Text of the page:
Mystery Worshipper: Brother Juniper
Church: Church of the Incarnation
Location: Midtown Manhattan, New York City, USA
Date of visit: Sunday, 19 February 2006, 11:00am
The church's appearance is deceptively simple. One notes right away the early English Gothic revival architecture and the splendid marble high altar. But it is only upon looking about that one sees the unobtrusive but lovely and interesting murals, two chapels, and art with both religious and historical significance. The parish website has a detailed slide show that is well worth a visit.
It's a small parish. Keeping this in mind, its offerings of education, nursery care, and outreach are significant. The church's history (again well detailed on the website) is quite intriguing. This is certainly a parish well accustomed to adapting to changing times and coping with tragedy.
Incarnation is located at Madison Avenue and 35th Street, an area best described as plain vanilla Midtown Manhattan. Nothing remarkable – just standard business and residential properties. Not far away are Manhattan's two railroad depots, Pennsylvania Station and Grand Central Terminal.
The Rev. Amy Chambers Cotright was the celebrant, assisted by the Rev. Deacon Robert Zito. The Rev. J. Douglas Ousley, rector, preached the sermon.
What was the name of the service?Holy Eucharist and sermon
How full was the building?
I would estimate that about 30 people were in attendance – perhaps a quarter of the number that could comfortably fit.
Did anyone welcome you personally?
Yes, on several counts. I was pleasantly greeted on my way in by an usher who provided me with the service booklets. On the way out I was welcomed by each of the three clergy and invited to the coffee hour. As will be seen, coffee hour was a pretty friendly affair. All of this reveals a parish high up the scale in the welcoming department.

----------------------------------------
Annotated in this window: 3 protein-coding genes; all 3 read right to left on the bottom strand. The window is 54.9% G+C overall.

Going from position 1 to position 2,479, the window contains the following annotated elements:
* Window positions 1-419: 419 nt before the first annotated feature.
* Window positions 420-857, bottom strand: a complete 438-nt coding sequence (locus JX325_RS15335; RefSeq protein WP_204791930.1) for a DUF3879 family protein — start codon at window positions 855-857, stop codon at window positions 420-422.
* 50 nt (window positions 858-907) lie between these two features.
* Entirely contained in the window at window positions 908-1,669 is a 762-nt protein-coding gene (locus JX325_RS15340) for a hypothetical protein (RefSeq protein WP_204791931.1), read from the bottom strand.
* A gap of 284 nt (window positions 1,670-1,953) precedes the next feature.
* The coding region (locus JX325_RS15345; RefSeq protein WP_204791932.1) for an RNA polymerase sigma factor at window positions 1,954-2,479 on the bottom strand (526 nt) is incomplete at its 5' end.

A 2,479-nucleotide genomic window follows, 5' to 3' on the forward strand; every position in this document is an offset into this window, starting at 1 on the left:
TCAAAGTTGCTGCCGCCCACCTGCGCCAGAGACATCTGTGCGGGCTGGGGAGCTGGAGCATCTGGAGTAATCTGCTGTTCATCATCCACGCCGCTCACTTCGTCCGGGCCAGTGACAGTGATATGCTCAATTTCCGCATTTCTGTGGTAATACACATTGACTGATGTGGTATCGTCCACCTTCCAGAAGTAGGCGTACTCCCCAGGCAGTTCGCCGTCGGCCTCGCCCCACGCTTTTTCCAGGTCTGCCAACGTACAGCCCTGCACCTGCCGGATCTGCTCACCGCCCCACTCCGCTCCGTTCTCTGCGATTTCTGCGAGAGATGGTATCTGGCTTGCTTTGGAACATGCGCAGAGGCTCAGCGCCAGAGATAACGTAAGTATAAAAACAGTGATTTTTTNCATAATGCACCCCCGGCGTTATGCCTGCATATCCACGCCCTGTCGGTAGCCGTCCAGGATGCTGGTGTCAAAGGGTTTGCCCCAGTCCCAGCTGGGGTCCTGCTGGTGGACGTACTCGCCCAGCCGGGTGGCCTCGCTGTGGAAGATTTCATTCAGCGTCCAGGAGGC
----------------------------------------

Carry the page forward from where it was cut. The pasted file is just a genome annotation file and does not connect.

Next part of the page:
Was your pew comfortable?
Yes. There was plenty of room, and solid hassocks assured comfortable kneeling.
How would you describe the pre-service atmosphere?
I arrived just in time for the service to begin, so I cannot comment.
What were the exact opening words of the service?
"Good morning, and welcome to the Church of the Incarnation."
What books did the congregation use during the service?
There was a service sheet listing all hymns and lessons, a separate booklet containing the order of service and a description of the artistic works and architecture of the church, and a third sheet with the readings for the day. The service music and hymns were from the 1982 Hymnal.
What musical instruments were played?
Organ. Though the choir seemed competent, the mass parts were extremely simple, and my impression was that this is a parish where the congregation takes the lead and the choir merely provides support. The two anthems the choir sang were not especially distinguished, and somehow the performance reminded me of the Ray Conniff Singers (think Somewhere My Love).
Did anything distract you?